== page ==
Social determinants of health: How neighborhood and built environment affects health | myNEXUS®

13 . 01 . 2022

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We’ve heard it before: “Location matters!” Nowhere is this more evident than in healthcare. Our built environment, or the community and circumstances in which we live, play a huge role in our wellness, habits, and access to resources. In this article, we will continue our social determinants of health series by discussing four environmental factors with great impact on the health of individuals and communities and provide information on how the health care industry can help address them.

#1: Access to healthy food

Low-income neighborhoods that do not have access to healthy, affordable food are often referred to as “food deserts.” The Food Access Research Atlas, developed by The United States Department of Agriculture’s Economic Research Service, has identified that approximately 10% of United States census subdivisions are food deserts. Food deserts often have a high rate of hunger, obesity, heart disease, and diabetes.

#2: Crime and violence

The link between the perceived safety of an environment and obesity is the subject of a study discussed in Preventive Medicine. In this study, people who perceived their environment to be unsafe participated in less physical activity and had a greater chance of obesity.

#3: Environmental conditions

According to the Centers for Disease Control and Prevention, 7.7% of adults aged 65 and older have asthma with environmental triggers found both inside and outside the home. Triggers can include dust mites, cockroaches, mold, animal dander, as well as numerous air pollutants. Living in these conditions can result in asthma attacks, infection, and even hospitalization.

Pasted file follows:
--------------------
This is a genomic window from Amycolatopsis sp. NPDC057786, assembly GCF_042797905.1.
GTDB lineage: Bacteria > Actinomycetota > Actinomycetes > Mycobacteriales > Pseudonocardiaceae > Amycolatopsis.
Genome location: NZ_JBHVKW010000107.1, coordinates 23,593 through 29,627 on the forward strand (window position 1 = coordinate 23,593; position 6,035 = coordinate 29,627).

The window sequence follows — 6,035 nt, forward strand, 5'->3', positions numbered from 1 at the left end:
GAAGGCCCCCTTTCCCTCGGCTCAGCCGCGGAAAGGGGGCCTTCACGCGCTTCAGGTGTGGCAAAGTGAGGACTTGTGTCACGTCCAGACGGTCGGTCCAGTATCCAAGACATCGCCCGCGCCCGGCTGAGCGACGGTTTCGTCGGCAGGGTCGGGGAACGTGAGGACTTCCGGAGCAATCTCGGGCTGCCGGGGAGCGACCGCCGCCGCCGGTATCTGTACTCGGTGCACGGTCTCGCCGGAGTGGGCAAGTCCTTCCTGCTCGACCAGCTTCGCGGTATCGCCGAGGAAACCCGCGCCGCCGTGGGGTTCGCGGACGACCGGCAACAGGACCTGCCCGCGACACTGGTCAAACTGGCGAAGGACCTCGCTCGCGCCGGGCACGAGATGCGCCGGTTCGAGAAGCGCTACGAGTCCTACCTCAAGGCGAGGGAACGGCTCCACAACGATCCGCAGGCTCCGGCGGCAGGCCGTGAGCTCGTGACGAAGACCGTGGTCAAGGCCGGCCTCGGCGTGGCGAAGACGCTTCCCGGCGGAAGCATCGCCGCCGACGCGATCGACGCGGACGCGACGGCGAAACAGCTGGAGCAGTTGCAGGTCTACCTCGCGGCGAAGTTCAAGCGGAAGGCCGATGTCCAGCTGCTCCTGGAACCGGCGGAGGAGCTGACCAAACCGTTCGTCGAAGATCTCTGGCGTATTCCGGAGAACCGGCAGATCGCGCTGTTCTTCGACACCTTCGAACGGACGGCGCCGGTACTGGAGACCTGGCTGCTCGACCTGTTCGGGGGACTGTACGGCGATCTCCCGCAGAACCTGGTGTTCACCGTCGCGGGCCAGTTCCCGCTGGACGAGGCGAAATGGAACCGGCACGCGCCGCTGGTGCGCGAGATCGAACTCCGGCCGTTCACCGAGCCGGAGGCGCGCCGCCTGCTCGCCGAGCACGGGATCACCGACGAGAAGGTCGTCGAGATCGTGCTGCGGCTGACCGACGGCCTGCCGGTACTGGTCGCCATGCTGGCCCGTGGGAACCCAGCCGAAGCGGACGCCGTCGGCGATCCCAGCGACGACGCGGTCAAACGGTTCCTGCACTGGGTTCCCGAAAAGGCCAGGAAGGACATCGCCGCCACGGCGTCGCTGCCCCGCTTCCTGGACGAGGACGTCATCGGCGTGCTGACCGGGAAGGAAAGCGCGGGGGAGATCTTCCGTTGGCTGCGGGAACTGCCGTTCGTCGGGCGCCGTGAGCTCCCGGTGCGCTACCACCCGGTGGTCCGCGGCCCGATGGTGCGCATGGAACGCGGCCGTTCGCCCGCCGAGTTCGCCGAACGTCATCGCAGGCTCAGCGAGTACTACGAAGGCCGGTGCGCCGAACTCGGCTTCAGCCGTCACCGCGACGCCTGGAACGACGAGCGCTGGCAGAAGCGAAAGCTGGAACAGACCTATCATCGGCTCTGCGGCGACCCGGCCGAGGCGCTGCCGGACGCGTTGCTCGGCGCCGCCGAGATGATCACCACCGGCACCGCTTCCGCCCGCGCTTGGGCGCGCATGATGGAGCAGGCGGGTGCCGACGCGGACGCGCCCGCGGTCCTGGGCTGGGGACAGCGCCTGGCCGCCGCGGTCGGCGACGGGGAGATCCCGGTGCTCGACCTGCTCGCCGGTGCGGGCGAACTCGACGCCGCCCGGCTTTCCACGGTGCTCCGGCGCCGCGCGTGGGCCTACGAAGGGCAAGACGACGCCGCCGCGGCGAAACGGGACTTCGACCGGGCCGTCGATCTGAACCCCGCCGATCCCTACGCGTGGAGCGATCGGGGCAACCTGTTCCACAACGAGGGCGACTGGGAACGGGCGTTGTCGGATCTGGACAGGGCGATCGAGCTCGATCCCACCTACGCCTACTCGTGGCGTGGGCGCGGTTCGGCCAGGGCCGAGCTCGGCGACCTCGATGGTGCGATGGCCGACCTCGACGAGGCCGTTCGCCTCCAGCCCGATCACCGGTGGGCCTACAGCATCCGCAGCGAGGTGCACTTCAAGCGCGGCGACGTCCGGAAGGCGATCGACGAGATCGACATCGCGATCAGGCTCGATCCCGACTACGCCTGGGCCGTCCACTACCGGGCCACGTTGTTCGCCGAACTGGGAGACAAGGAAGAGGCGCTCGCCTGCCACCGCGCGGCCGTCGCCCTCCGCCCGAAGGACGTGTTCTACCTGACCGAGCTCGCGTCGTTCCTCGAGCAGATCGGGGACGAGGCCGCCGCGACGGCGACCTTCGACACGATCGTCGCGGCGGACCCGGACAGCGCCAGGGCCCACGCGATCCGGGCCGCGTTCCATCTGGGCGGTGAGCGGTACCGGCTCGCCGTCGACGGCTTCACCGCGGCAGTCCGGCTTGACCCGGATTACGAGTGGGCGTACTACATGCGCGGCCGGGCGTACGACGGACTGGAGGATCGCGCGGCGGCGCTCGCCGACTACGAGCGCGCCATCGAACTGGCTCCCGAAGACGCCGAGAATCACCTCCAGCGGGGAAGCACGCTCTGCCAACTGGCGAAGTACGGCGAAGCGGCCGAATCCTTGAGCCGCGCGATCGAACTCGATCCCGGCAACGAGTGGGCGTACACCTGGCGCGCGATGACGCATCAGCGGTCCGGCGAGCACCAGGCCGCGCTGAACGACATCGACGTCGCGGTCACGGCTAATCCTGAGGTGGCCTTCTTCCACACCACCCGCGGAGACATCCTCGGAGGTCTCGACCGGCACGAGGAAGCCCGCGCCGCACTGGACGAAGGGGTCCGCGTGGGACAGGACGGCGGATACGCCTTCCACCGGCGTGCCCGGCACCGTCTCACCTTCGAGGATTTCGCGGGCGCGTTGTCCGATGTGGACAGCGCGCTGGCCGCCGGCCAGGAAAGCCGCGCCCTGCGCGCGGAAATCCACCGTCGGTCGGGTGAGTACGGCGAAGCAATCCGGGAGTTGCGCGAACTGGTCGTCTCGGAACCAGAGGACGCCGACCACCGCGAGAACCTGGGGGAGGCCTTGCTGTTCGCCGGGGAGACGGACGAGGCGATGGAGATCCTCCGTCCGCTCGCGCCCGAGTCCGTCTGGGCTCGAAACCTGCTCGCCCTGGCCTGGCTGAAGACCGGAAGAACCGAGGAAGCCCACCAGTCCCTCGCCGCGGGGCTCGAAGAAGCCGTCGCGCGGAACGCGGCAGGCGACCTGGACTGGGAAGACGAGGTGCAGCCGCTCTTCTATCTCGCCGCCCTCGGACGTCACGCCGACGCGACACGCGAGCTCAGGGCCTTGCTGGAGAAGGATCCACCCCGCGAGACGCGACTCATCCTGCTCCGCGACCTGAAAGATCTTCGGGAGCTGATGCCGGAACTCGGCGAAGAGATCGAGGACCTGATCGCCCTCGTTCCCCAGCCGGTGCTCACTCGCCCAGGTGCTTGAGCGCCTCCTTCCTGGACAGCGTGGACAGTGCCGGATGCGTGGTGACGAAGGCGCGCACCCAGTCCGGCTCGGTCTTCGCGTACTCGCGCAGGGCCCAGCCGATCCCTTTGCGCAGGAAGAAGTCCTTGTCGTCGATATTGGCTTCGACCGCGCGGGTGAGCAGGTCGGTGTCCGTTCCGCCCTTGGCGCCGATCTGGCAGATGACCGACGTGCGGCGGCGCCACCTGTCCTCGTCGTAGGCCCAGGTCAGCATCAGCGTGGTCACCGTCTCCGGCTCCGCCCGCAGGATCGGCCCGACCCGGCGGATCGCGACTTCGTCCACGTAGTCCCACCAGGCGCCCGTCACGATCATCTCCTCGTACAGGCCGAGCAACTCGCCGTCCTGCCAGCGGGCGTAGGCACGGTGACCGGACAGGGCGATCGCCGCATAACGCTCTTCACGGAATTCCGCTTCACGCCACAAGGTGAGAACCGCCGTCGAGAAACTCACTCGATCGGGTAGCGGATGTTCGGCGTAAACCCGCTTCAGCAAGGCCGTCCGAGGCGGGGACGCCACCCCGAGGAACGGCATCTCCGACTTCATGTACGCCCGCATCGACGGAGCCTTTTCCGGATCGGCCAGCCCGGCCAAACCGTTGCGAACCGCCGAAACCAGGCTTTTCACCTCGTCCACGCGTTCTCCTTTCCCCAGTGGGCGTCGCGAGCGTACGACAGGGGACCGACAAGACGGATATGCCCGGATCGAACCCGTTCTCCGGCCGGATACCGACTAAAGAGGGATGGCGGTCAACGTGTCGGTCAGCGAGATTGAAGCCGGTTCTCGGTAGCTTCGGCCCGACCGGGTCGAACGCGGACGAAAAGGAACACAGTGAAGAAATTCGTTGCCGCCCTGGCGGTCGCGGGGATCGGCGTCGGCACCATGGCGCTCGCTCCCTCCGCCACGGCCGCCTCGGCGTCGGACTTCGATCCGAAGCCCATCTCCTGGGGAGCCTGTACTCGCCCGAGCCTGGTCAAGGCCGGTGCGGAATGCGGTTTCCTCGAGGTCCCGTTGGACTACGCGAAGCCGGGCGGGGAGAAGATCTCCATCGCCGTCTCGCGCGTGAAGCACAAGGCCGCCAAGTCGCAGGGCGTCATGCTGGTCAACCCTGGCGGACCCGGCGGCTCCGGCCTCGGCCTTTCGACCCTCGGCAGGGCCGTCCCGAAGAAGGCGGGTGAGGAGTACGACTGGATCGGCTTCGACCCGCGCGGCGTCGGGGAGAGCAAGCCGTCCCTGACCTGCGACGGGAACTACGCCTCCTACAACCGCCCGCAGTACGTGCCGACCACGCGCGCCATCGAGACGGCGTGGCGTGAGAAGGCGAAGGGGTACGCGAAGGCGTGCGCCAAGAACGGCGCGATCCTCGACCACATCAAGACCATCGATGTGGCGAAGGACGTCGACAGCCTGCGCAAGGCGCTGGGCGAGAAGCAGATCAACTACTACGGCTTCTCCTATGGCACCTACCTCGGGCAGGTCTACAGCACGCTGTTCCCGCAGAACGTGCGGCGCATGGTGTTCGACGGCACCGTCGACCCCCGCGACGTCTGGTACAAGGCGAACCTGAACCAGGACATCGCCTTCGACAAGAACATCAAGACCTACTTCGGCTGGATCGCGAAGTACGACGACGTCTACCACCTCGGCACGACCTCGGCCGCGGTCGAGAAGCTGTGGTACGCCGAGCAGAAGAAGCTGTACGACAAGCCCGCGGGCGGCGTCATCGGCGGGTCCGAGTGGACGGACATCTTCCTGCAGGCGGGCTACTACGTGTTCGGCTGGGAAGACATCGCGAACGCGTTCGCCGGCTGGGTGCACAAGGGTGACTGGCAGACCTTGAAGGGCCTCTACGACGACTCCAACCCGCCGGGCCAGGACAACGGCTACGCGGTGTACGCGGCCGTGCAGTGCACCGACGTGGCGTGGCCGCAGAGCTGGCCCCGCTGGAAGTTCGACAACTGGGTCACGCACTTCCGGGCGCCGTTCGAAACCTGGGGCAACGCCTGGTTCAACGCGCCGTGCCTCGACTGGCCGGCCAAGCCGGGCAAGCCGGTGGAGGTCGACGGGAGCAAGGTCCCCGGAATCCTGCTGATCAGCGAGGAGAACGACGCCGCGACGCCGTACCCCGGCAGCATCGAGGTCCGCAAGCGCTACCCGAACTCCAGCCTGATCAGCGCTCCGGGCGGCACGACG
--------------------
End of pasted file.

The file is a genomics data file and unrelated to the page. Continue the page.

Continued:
#4: Quality of housing

What we can do

Health plans, providers, and other members of the healthcare industry are well-positioned to help those we serve to manage the environmental factors that affect their health. For example, we can partner with and encourage patients to access national and community resources such as:

Nutrition and fitness

Homelessness

Crime, safety, and social services programs

  • 2-1-1 Available across the US, the 211 website or phone line connects patients with confidential help and acts as a source of referral to a variety of local and national social services programs

As health care industry members, we also can provide those we serve with access to preventive health services to address chronic conditions associated with patients’ environments, such as asthma, diabetes, and heart disease. By working together, we can strive to help Americans overcome barriers in their community and live longer healthier lives.

Understanding social determinants of health

The term “social determinants of health” (SDOH) refers to environmental and community barriers to quality care. In our SDOH series, we’re covering the areas that reflect those barriers most often, as outlined by the CDC. Read more about the social determinants of health

SOURCES:
  1. https://publichealth.tulane.edu/blog/social-determinant-of-health-education-is-crucial/
  2. https://health.gov/healthypeople/objectives-and-data/browse-objectives/education-access-and-quality
  3. https://essentialhospitals.org/quality/social-determinants-of-health-education/
  4. The Lancet, Public Health EDITORIAL|VOLUME 5, ISSUE 7, E361, JULY 01, 2020
  5. Brown BB, Werner CM, Smith KR, Tribby CP, Miller HJ. Physical activity mediates the relationship between perceived crime safety and obesity. Prev Med. 2014 Sep;66:140-4. doi: 10.1016/j.ypmed.2014.06.021. Epub 2014 Jun 22. PMID: 24963894; PMCID: PMC4134936. https://pubmed.ncbi.nlm.nih.gov/24963894/
  6. https://www.cdc.gov/asthma/nhis/2019/table4-1.htm
  7. https://www.atsdr.cdc.gov/csem/asthma/environmental_triggers_of_asthma.html

 

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